Sci. Aging Knowl. Environ., 28 June 2006
Vol. 2006, Issue 10, p. pe18
[DOI: 10.1126/sageke.2006.10.pe18]

PERSPECTIVES

WRN's Tenth Anniversary

Fuki M. Hisama, Vilhelm A. Bohr, and Junko Oshima

The authors are in the Department of Neurology at Yale University, New Haven, CT 06520, USA (F.M.H.), the Laboratory of Molecular Gerontology at the National Institutes on Aging, the National Institutes of Health, Baltimore, MD 21224, USA (V.A.B.), and the Department of Pathology at the University of Washington, Seattle, WA 98195, USA (J.O.). E-mail: fuki.hisama{at}yale.edu (F.M.H.), vbohr{at}nih.gov (V.A.B.), picard{at}u.washington.edu (J.O.)

http://sageke.sciencemag.org/cgi/content/full/2006/10/pe18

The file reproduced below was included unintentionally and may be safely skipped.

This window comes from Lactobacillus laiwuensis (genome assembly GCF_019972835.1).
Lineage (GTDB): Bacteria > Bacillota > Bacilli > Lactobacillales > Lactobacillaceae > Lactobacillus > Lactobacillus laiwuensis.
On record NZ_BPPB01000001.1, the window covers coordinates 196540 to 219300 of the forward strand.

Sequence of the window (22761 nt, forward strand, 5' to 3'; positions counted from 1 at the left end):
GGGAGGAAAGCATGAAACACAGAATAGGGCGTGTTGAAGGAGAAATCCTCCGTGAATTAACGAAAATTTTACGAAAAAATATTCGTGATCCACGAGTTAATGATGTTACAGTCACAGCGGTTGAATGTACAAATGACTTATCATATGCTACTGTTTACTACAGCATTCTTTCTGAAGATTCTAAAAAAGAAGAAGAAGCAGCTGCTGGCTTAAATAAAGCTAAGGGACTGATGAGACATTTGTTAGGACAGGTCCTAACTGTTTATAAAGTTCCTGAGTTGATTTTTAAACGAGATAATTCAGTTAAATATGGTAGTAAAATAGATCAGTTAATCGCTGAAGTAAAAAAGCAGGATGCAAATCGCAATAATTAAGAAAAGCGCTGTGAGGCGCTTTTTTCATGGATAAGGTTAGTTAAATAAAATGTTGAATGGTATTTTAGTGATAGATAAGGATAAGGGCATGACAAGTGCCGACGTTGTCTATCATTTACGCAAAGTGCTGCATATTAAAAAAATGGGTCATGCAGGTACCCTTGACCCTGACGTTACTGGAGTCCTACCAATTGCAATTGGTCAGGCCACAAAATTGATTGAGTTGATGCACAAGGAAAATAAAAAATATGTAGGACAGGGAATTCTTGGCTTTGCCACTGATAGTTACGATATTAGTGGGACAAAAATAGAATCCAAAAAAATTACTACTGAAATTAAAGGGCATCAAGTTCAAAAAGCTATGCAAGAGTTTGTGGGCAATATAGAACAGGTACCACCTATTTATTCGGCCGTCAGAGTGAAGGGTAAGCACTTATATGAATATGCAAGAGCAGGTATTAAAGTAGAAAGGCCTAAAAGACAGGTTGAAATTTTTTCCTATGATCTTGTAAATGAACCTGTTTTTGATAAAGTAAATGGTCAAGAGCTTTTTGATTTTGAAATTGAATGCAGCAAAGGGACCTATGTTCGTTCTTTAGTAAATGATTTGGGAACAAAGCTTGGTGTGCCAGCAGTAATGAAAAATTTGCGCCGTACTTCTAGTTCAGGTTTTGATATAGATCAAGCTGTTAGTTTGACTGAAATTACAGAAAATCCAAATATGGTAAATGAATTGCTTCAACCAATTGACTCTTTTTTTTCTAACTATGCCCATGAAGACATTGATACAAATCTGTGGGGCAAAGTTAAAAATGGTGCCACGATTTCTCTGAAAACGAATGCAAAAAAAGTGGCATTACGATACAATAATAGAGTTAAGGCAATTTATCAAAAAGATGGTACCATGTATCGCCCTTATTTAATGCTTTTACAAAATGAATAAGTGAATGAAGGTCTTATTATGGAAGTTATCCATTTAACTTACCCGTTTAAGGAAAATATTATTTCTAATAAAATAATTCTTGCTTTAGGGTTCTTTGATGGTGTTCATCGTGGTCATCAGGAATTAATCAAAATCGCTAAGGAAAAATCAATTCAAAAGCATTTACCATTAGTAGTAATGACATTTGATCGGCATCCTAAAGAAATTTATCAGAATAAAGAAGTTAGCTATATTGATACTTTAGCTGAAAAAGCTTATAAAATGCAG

Key Words: Werner syndrome • progeroid • WRN • RecQ helicase • exonuclease • telomere • genome instability • DNA repair

Abstract: Werner syndrome (WS) is a segmental progeroid syndrome in which patients display pleiotropic features of aging seen in the normal population. The advent of positional cloning in the 1990s markedly accelerated the identification of human disease-causing genes. In 1996, mutations in WRN, which was shown to encode a new, putative member of the family of RecQ DNA helicases, were identified in four patients as the cause of WS. Ten years after the identification of WRN, what have we learned about its role in WS, and its contribution to normal aging?

Citation: F. M. Hisama, V. A. Bohr, J. Oshima, WRN's Tenth Anniversary. Sci. Aging Knowl. Environ. 2006 (10), pe18 (2006).

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